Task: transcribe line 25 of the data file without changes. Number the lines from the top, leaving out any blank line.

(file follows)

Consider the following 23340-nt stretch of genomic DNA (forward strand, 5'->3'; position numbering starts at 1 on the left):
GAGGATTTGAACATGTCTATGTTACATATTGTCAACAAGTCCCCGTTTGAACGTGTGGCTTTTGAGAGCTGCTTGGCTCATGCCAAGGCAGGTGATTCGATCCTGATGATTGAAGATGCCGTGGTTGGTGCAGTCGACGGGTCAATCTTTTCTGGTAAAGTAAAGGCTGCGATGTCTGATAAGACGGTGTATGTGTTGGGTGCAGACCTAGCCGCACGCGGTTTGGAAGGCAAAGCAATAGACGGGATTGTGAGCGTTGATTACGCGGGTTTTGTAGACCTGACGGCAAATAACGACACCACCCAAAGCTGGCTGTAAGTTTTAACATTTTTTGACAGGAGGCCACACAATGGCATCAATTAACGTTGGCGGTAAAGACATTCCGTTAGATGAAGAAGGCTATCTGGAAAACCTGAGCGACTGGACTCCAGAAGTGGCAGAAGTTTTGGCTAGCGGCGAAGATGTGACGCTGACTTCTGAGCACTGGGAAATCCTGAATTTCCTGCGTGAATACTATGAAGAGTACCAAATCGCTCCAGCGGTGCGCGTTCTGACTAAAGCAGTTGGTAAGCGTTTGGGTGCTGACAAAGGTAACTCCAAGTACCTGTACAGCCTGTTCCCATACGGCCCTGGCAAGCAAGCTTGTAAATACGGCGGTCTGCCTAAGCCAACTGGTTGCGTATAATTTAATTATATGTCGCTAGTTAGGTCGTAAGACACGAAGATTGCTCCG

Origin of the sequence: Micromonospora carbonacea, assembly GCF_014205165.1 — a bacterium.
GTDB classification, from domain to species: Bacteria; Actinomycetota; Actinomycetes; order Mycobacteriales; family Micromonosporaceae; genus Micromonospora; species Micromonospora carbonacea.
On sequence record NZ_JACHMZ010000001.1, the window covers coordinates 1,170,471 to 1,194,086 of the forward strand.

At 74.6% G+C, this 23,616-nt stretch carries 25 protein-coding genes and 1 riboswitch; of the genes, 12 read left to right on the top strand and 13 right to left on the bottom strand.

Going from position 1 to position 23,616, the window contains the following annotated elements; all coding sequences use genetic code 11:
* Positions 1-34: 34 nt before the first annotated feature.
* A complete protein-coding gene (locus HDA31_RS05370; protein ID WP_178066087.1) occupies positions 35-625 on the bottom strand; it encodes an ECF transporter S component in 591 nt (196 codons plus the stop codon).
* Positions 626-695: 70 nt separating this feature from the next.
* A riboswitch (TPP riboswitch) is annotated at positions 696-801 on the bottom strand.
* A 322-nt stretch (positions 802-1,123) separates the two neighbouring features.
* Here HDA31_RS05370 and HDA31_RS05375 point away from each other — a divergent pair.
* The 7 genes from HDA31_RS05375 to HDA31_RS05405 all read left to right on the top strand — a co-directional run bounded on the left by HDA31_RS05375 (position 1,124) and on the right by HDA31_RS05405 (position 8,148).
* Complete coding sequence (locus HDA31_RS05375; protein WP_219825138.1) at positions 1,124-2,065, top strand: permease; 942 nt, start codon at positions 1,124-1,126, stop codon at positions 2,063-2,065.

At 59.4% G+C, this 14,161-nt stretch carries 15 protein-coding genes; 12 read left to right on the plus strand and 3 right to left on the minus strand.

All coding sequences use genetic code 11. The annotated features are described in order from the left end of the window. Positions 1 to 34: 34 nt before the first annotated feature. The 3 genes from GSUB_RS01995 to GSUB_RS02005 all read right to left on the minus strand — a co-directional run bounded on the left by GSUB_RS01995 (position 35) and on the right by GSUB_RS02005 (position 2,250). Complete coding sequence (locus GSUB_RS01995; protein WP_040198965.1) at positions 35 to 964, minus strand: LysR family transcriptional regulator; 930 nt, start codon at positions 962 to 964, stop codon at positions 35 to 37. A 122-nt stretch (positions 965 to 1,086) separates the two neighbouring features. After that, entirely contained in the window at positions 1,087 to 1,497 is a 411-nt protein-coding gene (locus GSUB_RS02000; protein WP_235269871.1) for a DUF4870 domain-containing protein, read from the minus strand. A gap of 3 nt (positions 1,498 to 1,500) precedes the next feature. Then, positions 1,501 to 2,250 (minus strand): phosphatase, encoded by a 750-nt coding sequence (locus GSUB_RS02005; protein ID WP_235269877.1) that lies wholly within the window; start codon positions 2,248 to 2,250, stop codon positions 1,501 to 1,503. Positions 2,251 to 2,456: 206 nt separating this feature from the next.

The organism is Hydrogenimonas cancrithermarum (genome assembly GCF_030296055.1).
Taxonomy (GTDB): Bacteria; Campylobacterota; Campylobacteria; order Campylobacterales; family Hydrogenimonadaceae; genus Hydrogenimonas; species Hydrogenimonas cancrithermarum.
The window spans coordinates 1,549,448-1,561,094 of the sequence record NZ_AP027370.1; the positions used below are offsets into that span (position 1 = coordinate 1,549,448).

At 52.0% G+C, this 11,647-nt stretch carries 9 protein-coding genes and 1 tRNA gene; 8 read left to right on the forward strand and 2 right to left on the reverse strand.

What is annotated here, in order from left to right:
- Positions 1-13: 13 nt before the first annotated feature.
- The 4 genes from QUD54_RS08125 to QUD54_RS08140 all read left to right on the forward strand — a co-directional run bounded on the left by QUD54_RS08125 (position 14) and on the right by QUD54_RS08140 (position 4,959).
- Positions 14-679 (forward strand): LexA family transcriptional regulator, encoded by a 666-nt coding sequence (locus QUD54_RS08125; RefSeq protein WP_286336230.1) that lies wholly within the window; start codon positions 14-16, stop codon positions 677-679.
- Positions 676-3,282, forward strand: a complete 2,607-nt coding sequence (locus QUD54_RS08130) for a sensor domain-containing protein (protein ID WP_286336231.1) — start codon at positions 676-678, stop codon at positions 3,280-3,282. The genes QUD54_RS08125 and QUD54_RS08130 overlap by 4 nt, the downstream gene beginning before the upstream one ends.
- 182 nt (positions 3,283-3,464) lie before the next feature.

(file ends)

- Positions 14-679 (forward strand): LexA family transcriptional regulator, encoded by a 666-nt coding sequence (locus QUD54_RS08125; RefSeq protein WP_286336230.1) that lies wholly within the window; start codon positions 14-16, stop codon positions 677-679.